Legislation that would impose new curbs on executive pay was approved on Tuesday by a congressional committee, advancing a component of the Obama administration's broad plan to tighten financial regulation.

The bill was expected to go to the floor of the U.S. House of Representatives for a vote on Friday, aides said.

Drafted by House Democrats, the bill would give shareholders the right to cast non-binding, annual votes on executive pay and on special pay packages in changes of corporate control, such as golden parachutes.

The bill would empower regulators to ban pay structures that encourage inappropriate risks by financial institutions ... that could threaten the safety and soundness of covered financial institutions, or could have serious adverse effects on economic conditions or financial stability.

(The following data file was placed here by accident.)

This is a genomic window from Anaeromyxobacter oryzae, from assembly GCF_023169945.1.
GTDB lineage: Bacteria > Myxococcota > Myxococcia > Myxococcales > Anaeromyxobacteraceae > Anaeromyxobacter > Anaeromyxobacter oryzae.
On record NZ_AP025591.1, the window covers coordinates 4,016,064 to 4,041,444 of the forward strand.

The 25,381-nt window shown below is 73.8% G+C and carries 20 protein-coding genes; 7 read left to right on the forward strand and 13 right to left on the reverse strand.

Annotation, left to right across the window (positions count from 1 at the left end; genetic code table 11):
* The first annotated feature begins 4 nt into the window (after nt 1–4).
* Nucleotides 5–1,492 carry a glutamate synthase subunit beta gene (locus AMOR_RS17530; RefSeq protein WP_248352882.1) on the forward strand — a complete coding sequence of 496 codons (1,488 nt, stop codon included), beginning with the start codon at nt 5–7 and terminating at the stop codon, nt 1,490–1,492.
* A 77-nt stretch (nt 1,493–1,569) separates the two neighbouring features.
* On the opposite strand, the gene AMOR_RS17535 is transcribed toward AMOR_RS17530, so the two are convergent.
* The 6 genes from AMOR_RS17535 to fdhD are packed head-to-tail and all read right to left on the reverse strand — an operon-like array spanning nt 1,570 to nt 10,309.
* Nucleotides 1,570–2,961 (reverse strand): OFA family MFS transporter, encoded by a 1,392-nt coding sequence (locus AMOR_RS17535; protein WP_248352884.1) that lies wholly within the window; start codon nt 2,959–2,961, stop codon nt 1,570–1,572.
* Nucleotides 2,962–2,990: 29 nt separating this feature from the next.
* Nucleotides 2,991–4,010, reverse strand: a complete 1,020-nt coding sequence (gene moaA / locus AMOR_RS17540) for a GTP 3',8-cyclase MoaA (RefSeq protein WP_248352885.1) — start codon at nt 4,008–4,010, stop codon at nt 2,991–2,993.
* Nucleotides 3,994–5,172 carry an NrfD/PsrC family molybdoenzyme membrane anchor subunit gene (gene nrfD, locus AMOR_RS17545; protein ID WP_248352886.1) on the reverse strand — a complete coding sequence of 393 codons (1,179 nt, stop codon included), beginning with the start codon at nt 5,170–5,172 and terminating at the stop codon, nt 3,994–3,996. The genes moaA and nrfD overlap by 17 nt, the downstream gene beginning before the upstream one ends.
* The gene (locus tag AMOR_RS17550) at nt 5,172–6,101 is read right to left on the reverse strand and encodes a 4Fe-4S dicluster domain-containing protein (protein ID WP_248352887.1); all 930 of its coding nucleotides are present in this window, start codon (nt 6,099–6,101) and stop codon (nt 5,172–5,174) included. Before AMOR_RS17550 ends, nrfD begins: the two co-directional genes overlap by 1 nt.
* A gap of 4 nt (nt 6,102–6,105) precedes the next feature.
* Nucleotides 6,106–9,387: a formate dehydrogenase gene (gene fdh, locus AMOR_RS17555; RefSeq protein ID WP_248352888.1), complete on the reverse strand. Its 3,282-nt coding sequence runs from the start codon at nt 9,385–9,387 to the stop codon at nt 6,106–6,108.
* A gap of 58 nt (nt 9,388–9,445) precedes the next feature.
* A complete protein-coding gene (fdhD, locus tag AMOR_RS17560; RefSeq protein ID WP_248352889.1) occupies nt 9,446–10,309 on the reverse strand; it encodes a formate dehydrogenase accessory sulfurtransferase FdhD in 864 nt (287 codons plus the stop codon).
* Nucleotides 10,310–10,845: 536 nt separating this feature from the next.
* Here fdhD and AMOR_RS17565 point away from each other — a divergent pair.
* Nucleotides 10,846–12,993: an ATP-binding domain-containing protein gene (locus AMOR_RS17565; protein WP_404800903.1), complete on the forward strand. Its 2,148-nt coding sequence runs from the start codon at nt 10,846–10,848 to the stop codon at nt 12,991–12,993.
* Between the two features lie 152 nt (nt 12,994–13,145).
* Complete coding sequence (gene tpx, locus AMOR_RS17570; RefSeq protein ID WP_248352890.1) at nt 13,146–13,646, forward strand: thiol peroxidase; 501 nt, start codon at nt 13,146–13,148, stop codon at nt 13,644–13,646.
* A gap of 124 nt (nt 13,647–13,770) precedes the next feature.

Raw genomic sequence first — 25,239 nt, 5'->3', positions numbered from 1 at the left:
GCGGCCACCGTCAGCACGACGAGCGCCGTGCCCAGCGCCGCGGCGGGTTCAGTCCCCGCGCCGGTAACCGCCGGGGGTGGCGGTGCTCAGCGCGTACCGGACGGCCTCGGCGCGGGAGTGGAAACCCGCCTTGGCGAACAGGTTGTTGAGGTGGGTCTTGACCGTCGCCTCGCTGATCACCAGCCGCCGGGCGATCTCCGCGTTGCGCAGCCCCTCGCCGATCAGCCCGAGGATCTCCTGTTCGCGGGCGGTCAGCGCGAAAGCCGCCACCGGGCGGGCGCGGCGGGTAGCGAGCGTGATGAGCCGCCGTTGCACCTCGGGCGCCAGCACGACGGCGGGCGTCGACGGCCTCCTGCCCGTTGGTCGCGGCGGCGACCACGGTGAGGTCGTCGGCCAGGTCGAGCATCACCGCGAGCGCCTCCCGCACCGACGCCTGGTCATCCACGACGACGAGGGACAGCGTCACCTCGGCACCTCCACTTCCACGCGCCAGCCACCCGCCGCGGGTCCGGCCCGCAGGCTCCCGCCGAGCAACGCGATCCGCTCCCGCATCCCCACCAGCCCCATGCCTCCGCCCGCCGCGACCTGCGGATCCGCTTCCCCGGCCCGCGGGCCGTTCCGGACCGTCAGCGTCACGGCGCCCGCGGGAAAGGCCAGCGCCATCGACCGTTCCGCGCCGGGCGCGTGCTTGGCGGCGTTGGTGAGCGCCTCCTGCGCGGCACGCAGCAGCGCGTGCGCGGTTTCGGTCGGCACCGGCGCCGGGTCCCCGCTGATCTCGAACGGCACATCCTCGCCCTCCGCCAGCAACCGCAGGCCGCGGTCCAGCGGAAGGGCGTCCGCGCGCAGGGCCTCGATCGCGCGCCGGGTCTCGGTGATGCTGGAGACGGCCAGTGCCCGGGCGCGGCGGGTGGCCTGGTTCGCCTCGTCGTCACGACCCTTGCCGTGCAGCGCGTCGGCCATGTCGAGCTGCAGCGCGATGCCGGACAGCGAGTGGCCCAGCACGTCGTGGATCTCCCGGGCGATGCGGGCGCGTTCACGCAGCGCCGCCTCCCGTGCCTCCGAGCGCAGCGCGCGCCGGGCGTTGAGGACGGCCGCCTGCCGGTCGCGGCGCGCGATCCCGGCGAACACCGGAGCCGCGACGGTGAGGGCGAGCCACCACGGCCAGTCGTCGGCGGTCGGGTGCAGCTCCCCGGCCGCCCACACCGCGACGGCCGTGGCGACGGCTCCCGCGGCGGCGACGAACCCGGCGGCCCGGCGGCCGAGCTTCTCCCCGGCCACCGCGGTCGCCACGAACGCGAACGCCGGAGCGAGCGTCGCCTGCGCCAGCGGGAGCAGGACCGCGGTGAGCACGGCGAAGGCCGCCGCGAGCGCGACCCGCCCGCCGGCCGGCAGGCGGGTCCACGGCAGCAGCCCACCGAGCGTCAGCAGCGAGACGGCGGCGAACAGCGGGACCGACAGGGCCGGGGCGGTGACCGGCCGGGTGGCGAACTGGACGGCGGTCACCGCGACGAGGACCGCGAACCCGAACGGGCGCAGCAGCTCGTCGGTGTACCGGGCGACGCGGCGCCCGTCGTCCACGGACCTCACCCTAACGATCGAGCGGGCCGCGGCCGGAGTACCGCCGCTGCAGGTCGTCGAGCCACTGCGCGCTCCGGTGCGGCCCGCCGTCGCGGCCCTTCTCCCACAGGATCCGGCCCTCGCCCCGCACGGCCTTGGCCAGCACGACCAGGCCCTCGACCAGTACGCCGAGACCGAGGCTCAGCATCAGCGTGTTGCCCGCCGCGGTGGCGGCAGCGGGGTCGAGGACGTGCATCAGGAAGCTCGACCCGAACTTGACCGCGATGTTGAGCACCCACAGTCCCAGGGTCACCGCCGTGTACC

The measure was approved in a 40-28 party-line vote.

Republicans on the Financial Services Committee argued against the measure, saying it would give regulators too much power in setting private-sector compensation decisions.

We are basically in this legislation overreacting to problems that have occurred, said Republican Representative Michael Castle.

Democrats said the bill was needed to restrain soaring executive pay that encourages excessive risk-taking of the sort that helped cause the deepest financial crisis in generations.

Democratic Representative Alan Grayson said attempts to water down and delay the bill would only help irresponsible managers who loot their companies.